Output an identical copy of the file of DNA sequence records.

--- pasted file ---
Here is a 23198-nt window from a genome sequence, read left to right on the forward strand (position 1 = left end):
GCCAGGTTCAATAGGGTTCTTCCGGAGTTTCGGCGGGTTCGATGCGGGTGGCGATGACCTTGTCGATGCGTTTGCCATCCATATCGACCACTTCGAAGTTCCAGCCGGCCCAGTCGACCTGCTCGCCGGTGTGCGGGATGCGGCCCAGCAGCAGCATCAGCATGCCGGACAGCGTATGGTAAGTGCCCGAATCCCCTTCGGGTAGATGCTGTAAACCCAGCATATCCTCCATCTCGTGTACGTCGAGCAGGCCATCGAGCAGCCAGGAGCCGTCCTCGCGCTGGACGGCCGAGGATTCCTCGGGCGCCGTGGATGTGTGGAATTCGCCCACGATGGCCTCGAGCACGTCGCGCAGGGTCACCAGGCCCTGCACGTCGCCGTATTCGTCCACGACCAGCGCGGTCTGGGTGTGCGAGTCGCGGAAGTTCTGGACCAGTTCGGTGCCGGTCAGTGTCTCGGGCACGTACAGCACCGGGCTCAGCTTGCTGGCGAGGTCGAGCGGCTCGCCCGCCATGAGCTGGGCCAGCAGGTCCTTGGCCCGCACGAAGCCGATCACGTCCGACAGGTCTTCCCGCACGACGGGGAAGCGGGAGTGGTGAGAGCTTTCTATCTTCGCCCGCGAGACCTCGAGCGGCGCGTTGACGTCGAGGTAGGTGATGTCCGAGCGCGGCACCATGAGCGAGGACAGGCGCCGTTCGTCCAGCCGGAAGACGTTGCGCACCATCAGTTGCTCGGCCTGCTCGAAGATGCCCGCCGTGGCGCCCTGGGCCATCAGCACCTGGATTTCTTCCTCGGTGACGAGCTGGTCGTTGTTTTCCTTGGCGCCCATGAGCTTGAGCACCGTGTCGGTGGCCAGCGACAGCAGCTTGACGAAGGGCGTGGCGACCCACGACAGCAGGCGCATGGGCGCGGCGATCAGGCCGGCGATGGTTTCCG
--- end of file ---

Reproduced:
Here is a 23198-nt window from a genome sequence, read left to right on the forward strand (position 1 = left end):
GCCAGGTTCAATAGGGTTCTTCCGGAGTTTCGGCGGGTTCGATGCGGGTGGCGATGACCTTGTCGATGCGTTTGCCATCCATATCGACCACTTCGAAGTTCCAGCCGGCCCAGTCGACCTGCTCGCCGGTGTGCGGGATGCGGCCCAGCAGCAGCATCAGCATGCCGGACAGCGTATGGTAAGTGCCCGAATCCCCTTCGGGTAGATGCTGTAAACCCAGCATATCCTCCATCTCGTGTACGTCGAGCAGGCCATCGAGCAGCCAGGAGCCGTCCTCGCGCTGGACGGCCGAGGATTCCTCGGGCGCCGTGGATGTGTGGAATTCGCCCACGATGGCCTCGAGCACGTCGCGCAGGGTCACCAGGCCCTGCACGTCGCCGTATTCGTCCACGACCAGCGCGGTCTGGGTGTGCGAGTCGCGGAAGTTCTGGACCAGTTCGGTGCCGGTCAGTGTCTCGGGCACGTACAGCACCGGGCTCAGCTTGCTGGCGAGGTCGAGCGGCTCGCCCGCCATGAGCTGGGCCAGCAGGTCCTTGGCCCGCACGAAGCCGATCACGTCCGACAGGTCTTCCCGCACGACGGGGAAGCGGGAGTGGTGAGAGCTTTCTATCTTCGCCCGCGAGACCTCGAGCGGCGCGTTGACGTCGAGGTAGGTGATGTCCGAGCGCGGCACCATGAGCGAGGACAGGCGCCGTTCGTCCAGCCGGAAGACGTTGCGCACCATCAGTTGCTCGGCCTGCTCGAAGATGCCCGCCGTGGCGCCCTGGGCCATCAGCACCTGGATTTCTTCCTCGGTGACGAGCTGGTCGTTGTTTTCCTTGGCGCCCATGAGCTTGAGCACCGTGTCGGTGGCCAGCGACAGCAGCTTGACGAAGGGCGTGGCGACCCACGACAGCAGGCGCATGGGCGCGGCGATCAGGCCGGCGATGGTTTCCG